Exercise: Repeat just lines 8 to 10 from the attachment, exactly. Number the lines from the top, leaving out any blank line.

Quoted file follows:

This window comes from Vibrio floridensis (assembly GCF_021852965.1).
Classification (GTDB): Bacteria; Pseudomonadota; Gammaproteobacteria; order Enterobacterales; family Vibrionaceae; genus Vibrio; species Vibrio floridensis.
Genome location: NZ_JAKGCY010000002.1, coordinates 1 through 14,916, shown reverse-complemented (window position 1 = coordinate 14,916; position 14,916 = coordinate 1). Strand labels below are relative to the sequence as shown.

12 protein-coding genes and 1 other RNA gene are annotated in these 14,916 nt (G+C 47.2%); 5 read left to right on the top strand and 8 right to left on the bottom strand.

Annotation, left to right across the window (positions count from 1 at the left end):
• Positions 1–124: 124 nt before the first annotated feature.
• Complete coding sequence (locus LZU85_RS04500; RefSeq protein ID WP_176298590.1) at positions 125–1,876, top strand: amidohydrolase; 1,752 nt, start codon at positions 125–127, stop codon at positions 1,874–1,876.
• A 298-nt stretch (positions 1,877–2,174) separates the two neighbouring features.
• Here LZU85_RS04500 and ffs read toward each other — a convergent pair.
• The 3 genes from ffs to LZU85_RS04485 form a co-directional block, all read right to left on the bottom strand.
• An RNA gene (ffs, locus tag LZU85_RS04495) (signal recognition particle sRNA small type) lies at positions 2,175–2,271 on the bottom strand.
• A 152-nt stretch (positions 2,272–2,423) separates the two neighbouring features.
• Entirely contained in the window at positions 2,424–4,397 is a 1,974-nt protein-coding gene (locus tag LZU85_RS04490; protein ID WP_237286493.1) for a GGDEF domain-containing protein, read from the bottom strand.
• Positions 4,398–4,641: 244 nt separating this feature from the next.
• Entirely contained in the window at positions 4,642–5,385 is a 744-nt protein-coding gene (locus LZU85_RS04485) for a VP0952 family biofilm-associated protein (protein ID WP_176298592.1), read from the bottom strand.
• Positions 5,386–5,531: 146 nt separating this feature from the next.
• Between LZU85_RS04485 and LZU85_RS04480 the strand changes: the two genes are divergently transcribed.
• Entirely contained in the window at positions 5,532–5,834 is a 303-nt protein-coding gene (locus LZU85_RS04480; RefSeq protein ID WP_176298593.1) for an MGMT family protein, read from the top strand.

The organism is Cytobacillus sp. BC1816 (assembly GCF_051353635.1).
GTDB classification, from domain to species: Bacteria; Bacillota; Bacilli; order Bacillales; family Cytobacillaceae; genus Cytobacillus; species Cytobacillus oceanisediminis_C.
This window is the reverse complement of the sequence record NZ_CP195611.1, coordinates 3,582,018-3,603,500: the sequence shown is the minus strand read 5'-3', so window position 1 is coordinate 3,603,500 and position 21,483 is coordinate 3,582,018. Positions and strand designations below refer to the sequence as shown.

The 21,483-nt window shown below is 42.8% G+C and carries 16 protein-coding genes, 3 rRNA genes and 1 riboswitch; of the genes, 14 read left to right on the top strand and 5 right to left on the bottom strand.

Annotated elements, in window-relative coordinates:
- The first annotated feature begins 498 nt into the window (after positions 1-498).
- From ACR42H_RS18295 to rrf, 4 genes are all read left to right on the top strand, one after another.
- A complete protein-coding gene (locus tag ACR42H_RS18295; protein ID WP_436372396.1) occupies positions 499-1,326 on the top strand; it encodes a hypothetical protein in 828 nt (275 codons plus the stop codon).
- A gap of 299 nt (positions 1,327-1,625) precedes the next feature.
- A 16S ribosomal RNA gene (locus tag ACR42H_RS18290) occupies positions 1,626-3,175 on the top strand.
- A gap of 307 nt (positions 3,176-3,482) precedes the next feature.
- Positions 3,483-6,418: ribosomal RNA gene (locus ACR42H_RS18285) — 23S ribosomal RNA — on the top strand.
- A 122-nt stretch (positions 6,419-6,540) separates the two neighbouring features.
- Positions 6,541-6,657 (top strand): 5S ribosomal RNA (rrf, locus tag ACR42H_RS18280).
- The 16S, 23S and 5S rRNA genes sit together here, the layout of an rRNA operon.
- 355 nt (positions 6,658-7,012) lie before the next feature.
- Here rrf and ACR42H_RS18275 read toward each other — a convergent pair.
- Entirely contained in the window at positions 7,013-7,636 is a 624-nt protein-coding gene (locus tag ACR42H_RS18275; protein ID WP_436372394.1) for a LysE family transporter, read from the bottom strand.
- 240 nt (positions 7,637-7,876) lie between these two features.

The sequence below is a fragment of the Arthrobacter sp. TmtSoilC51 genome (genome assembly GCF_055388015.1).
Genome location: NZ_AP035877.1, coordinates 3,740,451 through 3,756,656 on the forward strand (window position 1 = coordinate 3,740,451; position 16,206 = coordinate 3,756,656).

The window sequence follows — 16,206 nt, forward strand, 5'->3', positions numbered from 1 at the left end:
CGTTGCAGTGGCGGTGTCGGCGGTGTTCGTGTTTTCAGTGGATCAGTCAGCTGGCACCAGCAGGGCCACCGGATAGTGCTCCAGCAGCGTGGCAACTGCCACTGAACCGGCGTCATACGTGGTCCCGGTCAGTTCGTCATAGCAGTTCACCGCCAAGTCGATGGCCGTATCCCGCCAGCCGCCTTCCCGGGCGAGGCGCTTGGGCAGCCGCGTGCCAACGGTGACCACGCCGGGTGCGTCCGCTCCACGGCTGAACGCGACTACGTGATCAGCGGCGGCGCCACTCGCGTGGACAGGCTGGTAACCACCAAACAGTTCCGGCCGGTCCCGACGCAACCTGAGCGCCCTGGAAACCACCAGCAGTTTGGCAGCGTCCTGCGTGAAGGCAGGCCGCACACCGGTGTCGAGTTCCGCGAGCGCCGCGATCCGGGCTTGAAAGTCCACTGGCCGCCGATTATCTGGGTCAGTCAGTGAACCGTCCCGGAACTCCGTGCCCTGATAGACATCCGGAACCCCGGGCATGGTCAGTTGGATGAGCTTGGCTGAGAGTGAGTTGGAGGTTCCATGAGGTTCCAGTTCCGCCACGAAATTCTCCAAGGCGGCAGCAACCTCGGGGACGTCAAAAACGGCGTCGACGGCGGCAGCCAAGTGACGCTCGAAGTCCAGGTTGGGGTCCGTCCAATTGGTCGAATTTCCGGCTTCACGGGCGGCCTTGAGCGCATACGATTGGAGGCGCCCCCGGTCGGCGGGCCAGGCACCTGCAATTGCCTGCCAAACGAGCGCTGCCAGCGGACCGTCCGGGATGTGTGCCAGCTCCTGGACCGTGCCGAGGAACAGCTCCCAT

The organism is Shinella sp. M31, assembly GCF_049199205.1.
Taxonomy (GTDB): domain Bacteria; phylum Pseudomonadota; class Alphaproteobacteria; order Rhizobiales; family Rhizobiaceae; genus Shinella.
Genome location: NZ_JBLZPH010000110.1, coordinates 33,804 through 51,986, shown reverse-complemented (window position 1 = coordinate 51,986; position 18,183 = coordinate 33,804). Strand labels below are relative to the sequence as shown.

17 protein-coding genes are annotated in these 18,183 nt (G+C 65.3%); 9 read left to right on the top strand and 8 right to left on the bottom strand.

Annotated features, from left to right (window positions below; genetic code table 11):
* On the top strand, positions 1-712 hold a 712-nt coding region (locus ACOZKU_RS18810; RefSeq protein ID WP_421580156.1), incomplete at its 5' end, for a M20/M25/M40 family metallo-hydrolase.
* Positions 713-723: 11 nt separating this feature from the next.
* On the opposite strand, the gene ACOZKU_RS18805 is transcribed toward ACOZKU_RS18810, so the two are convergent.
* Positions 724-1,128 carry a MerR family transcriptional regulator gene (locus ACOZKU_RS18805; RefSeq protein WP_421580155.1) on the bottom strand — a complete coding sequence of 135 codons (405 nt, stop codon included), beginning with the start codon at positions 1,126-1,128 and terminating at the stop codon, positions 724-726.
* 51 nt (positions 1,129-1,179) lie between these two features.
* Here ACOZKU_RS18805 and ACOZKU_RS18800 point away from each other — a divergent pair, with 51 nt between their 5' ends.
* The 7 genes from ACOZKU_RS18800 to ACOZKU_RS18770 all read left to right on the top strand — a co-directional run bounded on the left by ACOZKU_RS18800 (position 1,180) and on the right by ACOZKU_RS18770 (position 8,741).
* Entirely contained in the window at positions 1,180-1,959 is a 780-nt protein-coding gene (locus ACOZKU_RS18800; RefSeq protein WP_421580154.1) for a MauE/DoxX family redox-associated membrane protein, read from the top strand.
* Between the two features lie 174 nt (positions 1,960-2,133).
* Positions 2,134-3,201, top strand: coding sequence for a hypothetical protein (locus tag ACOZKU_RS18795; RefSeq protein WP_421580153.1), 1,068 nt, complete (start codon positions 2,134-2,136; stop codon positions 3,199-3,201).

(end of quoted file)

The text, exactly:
• A 298-nt stretch (positions 1,877–2,174) separates the two neighbouring features.
• Here LZU85_RS04500 and ffs read toward each other — a convergent pair.
• The 3 genes from ffs to LZU85_RS04485 form a co-directional block, all read right to left on the bottom strand.